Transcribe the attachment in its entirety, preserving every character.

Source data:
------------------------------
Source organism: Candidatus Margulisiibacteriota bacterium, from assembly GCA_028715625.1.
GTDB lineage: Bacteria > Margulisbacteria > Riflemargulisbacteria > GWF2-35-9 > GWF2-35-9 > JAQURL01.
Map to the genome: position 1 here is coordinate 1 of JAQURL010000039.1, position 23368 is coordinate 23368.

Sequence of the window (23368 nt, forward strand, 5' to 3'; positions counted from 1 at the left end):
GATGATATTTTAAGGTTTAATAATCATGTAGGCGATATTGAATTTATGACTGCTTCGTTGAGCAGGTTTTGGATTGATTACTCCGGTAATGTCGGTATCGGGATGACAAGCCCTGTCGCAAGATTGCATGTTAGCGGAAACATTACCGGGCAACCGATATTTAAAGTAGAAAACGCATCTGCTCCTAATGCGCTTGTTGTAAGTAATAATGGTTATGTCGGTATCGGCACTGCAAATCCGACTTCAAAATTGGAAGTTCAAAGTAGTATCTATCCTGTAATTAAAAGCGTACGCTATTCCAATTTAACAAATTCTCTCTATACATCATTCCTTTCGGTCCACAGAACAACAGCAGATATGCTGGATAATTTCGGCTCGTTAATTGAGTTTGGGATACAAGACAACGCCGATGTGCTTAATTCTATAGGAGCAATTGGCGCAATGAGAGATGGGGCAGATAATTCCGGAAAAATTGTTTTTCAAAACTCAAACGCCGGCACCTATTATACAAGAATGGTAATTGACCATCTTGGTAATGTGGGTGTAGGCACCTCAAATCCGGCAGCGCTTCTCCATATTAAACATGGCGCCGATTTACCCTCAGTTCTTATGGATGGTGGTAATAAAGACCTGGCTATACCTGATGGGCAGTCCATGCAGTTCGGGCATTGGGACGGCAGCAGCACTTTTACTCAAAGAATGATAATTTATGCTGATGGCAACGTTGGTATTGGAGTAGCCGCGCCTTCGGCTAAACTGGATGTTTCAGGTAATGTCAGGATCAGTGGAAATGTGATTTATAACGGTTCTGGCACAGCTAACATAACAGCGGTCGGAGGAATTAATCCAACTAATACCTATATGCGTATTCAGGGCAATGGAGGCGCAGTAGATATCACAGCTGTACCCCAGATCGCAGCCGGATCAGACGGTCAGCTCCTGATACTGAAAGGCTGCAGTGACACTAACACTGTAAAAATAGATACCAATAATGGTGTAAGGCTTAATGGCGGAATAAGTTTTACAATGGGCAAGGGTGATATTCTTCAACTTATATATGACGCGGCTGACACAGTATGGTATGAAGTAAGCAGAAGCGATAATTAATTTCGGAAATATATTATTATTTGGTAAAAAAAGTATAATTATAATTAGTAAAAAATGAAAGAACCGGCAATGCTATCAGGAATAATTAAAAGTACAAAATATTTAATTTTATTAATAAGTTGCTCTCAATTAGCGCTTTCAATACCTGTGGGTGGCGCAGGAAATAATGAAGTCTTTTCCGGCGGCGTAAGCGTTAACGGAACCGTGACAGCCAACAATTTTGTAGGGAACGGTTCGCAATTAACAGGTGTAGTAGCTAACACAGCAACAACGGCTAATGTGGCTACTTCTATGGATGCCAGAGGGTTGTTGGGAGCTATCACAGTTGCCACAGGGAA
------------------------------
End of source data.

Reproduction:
Source organism: Candidatus Margulisiibacteriota bacterium, from assembly GCA_028715625.1.
GTDB lineage: Bacteria > Margulisbacteria > Riflemargulisbacteria > GWF2-35-9 > GWF2-35-9 > JAQURL01.
Map to the genome: position 1 here is coordinate 1 of JAQURL010000039.1, position 23368 is coordinate 23368.

Sequence of the window (23368 nt, forward strand, 5' to 3'; positions counted from 1 at the left end):
GATGATATTTTAAGGTTTAATAATCATGTAGGCGATATTGAATTTATGACTGCTTCGTTGAGCAGGTTTTGGATTGATTACTCCGGTAATGTCGGTATCGGGATGACAAGCCCTGTCGCAAGATTGCATGTTAGCGGAAACATTACCGGGCAACCGATATTTAAAGTAGAAAACGCATCTGCTCCTAATGCGCTTGTTGTAAGTAATAATGGTTATGTCGGTATCGGCACTGCAAATCCGACTTCAAAATTGGAAGTTCAAAGTAGTATCTATCCTGTAATTAAAAGCGTACGCTATTCCAATTTAACAAATTCTCTCTATACATCATTCCTTTCGGTCCACAGAACAACAGCAGATATGCTGGATAATTTCGGCTCGTTAATTGAGTTTGGGATACAAGACAACGCCGATGTGCTTAATTCTATAGGAGCAATTGGCGCAATGAGAGATGGGGCAGATAATTCCGGAAAAATTGTTTTTCAAAACTCAAACGCCGGCACCTATTATACAAGAATGGTAATTGACCATCTTGGTAATGTGGGTGTAGGCACCTCAAATCCGGCAGCGCTTCTCCATATTAAACATGGCGCCGATTTACCCTCAGTTCTTATGGATGGTGGTAATAAAGACCTGGCTATACCTGATGGGCAGTCCATGCAGTTCGGGCATTGGGACGGCAGCAGCACTTTTACTCAAAGAATGATAATTTATGCTGATGGCAACGTTGGTATTGGAGTAGCCGCGCCTTCGGCTAAACTGGATGTTTCAGGTAATGTCAGGATCAGTGGAAATGTGATTTATAACGGTTCTGGCACAGCTAACATAACAGCGGTCGGAGGAATTAATCCAACTAATACCTATATGCGTATTCAGGGCAATGGAGGCGCAGTAGATATCACAGCTGTACCCCAGATCGCAGCCGGATCAGACGGTCAGCTCCTGATACTGAAAGGCTGCAGTGACACTAACACTGTAAAAATAGATACCAATAATGGTGTAAGGCTTAATGGCGGAATAAGTTTTACAATGGGCAAGGGTGATATTCTTCAACTTATATATGACGCGGCTGACACAGTATGGTATGAAGTAAGCAGAAGCGATAATTAATTTCGGAAATATATTATTATTTGGTAAAAAAAGTATAATTATAATTAGTAAAAAATGAAAGAACCGGCAATGCTATCAGGAATAATTAAAAGTACAAAATATTTAATTTTATTAATAAGTTGCTCTCAATTAGCGCTTTCAATACCTGTGGGTGGCGCAGGAAATAATGAAGTCTTTTCCGGCGGCGTAAGCGTTAACGGAACCGTGACAGCCAACAATTTTGTAGGGAACGGTTCGCAATTAACAGGTGTAGTAGCTAACACAGCAACAACGGCTAATGTGGCTACTTCTATGGATGCCAGAGGGTTGTTGGGAGCTATCACAGTTGCCACAGGGAA